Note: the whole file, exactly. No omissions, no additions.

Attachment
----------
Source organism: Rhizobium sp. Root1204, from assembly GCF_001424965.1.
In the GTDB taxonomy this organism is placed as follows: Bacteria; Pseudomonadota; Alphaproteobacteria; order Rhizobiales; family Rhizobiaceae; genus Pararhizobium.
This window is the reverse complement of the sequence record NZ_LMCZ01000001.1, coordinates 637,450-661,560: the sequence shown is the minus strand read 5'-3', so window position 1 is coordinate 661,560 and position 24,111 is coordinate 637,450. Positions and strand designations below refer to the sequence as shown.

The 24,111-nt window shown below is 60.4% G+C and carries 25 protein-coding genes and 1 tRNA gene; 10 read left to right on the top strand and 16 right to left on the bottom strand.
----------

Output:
Source organism: Rhizobium sp. Root1204, from assembly GCF_001424965.1.
In the GTDB taxonomy this organism is placed as follows: Bacteria; Pseudomonadota; Alphaproteobacteria; order Rhizobiales; family Rhizobiaceae; genus Pararhizobium.
This window is the reverse complement of the sequence record NZ_LMCZ01000001.1, coordinates 637,450-661,560: the sequence shown is the minus strand read 5'-3', so window position 1 is coordinate 661,560 and position 24,111 is coordinate 637,450. Positions and strand designations below refer to the sequence as shown.

The 24,111-nt window shown below is 60.4% G+C and carries 25 protein-coding genes and 1 tRNA gene; 10 read left to right on the top strand and 16 right to left on the bottom strand.